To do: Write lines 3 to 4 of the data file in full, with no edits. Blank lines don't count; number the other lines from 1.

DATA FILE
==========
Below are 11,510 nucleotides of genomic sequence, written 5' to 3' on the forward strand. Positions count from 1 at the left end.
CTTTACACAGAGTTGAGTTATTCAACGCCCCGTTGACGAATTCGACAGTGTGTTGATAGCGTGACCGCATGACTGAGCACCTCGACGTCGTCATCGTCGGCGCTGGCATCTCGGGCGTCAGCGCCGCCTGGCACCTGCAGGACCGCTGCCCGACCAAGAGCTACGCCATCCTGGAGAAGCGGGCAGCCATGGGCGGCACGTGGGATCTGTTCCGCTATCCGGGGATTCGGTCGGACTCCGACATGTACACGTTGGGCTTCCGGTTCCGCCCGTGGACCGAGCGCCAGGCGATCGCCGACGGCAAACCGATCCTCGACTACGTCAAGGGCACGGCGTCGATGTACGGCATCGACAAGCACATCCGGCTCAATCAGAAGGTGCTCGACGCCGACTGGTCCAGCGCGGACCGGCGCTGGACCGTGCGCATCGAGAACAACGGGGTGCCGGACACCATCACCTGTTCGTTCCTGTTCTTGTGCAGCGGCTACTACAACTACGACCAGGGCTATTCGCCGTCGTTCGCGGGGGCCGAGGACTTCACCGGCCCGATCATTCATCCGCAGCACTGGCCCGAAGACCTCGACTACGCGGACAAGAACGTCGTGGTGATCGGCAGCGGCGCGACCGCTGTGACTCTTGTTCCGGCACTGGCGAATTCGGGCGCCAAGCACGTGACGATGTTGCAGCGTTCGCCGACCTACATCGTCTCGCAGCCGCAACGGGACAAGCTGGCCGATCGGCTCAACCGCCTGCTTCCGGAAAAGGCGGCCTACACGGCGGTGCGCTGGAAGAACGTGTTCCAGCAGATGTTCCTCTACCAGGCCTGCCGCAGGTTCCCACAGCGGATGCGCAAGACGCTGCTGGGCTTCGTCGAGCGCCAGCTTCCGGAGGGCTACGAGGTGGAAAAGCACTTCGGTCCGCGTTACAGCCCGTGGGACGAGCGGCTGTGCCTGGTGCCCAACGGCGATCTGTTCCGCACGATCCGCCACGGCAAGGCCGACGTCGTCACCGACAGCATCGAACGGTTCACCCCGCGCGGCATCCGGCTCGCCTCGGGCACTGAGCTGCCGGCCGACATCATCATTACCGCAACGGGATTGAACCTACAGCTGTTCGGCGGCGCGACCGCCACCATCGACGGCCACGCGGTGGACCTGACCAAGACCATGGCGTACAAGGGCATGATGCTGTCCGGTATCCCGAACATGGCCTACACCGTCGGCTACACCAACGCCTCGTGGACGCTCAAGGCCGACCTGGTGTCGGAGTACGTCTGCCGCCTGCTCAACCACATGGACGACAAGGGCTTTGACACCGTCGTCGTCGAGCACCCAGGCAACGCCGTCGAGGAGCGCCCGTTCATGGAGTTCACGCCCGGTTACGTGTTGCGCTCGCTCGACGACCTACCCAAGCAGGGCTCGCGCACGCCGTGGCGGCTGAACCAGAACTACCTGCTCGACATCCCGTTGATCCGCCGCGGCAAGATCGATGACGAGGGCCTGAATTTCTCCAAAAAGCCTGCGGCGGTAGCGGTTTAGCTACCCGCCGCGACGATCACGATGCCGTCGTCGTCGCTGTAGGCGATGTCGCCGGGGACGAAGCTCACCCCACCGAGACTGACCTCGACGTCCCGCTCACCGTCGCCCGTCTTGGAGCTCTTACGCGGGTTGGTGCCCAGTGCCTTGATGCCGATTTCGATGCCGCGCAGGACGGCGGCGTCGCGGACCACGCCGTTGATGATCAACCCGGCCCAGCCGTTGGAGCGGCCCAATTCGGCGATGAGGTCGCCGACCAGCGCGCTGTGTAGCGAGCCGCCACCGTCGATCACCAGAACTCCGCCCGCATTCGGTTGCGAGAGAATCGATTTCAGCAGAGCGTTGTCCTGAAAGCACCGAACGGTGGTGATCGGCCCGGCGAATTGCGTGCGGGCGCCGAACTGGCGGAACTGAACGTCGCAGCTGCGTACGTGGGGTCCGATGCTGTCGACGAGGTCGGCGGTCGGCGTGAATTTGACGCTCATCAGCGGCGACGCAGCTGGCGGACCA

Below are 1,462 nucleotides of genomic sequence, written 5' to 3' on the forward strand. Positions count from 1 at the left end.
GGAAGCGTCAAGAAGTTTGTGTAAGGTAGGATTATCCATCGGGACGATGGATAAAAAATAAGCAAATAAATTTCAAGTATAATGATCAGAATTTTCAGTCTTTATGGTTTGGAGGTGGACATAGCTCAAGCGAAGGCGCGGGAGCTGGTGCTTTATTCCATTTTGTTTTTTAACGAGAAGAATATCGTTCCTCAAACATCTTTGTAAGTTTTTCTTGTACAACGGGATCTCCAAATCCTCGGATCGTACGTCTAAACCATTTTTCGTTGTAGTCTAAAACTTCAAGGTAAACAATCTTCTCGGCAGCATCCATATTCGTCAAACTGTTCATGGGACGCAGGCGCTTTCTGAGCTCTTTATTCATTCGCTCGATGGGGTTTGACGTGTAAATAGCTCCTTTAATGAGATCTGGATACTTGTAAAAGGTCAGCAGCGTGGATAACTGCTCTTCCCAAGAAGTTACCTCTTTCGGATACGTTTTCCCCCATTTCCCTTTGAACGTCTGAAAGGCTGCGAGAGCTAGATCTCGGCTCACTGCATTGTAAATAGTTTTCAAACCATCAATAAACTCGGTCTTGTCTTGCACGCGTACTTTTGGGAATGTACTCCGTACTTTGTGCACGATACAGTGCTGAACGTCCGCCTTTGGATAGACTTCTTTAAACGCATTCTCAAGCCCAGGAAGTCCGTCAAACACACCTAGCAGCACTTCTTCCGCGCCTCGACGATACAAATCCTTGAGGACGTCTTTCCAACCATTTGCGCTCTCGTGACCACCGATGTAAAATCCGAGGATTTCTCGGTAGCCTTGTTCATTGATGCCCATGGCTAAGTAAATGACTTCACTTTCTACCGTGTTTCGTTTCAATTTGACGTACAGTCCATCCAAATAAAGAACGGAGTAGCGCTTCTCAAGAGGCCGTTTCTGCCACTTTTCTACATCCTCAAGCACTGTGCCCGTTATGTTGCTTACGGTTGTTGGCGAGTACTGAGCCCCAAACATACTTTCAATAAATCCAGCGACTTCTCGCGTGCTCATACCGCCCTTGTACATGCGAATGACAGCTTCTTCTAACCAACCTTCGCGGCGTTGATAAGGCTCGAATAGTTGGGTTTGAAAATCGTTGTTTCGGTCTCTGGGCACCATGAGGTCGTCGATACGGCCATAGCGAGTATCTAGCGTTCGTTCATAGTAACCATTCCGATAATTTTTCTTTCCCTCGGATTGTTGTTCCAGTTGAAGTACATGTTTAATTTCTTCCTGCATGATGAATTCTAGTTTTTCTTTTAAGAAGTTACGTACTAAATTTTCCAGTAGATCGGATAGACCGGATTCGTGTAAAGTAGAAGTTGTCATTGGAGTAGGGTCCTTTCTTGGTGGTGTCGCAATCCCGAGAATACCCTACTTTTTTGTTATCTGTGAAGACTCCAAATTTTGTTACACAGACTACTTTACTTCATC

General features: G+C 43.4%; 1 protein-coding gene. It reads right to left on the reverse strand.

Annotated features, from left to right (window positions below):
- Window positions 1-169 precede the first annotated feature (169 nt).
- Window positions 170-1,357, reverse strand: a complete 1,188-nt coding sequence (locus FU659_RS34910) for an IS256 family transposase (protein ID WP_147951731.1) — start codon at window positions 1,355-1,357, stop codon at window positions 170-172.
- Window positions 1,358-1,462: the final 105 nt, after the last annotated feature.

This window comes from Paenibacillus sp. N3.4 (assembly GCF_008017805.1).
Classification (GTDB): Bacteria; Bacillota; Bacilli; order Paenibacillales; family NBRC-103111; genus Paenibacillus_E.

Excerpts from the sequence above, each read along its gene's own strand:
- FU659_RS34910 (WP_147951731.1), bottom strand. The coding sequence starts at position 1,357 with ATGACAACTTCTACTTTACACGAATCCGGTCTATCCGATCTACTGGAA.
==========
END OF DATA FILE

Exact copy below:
Below are 1,462 nucleotides of genomic sequence, written 5' to 3' on the forward strand. Positions count from 1 at the left end.
GGAAGCGTCAAGAAGTTTGTGTAAGGTAGGATTATCCATCGGGACGATGGATAAAAAATAAGCAAATAAATTTCAAGTATAATGATCAGAATTTTCAGTCTTTATGGTTTGGAGGTGGACATAGCTCAAGCGAAGGCGCGGGAGCTGGTGCTTTATTCCATTTTGTTTTTTAACGAGAAGAATATCGTTCCTCAAACATCTTTGTAAGTTTTTCTTGTACAACGGGATCTCCAAATCCTCGGATCGTACGTCTAAACCATTTTTCGTTGTAGTCTAAAACTTCAAGGTAAACAATCTTCTCGGCAGCATCCATATTCGTCAAACTGTTCATGGGACGCAGGCGCTTTCTGAGCTCTTTATTCATTCGCTCGATGGGGTTTGACGTGTAAATAGCTCCTTTAATGAGATCTGGATACTTGTAAAAGGTCAGCAGCGTGGATAACTGCTCTTCCCAAGAAGTTACCTCTTTCGGATACGTTTTCCCCCATTTCCCTTTGAACGTCTGAAAGGCTGCGAGAGCTAGATCTCGGCTCACTGCATTGTAAATAGTTTTCAAACCATCAATAAACTCGGTCTTGTCTTGCACGCGTACTTTTGGGAATGTACTCCGTACTTTGTGCACGATACAGTGCTGAACGTCCGCCTTTGGATAGACTTCTTTAAACGCATTCTCAAGCCCAGGAAGTCCGTCAAACACACCTAGCAGCACTTCTTCCGCGCCTCGACGATACAAATCCTTGAGGACGTCTTTCCAACCATTTGCGCTCTCGTGACCACCGATGTAAAATCCGAGGATTTCTCGGTAGCCTTGTTCATTGATGCCCATGGCTAAGTAAATGACTTCACTTTCTACCGTGTTTCGTTTCAATTTGACGTACAGTCCATCCAAATAAAGAACGGAGTAGCGCTTCTCAAGAGGCCGTTTCTGCCACTTTTCTACATCCTCAAGCACTGTGCCCGTTATGTTGCTTACGGTTGTTGGCGAGTACTGAGCCCCAAACATACTTTCAATAAATCCAGCGACTTCTCGCGTGCTCATACCGCCCTTGTACATGCGAATGACAGCTTCTTCTAACCAACCTTCGCGGCGTTGATAAGGCTCGAATAGTTGGGTTTGAAAATCGTTGTTTCGGTCTCTGGGCACCATGAGGTCGTCGATACGGCCATAGCGAGTATCTAGCGTTCGTTCATAGTAACCATTCCGATAATTTTTCTTTCCCTCGGATTGTTGTTCCAGTTGAAGTACATGTTTAATTTCTTCCTGCATGATGAATTCTAGTTTTTCTTTTAAGAAGTTACGTACTAAATTTTCCAGTAGATCGGATAGACCGGATTCGTGTAAAGTAGAAGTTGTCATTGGAGTAGGGTCCTTTCTTGGTGGTGTCGCAATCCCGAGAATACCCTACTTTTTTGTTATCTGTGAAGACTCCAAATTTTGTTACACAGACTACTTTACTTCATC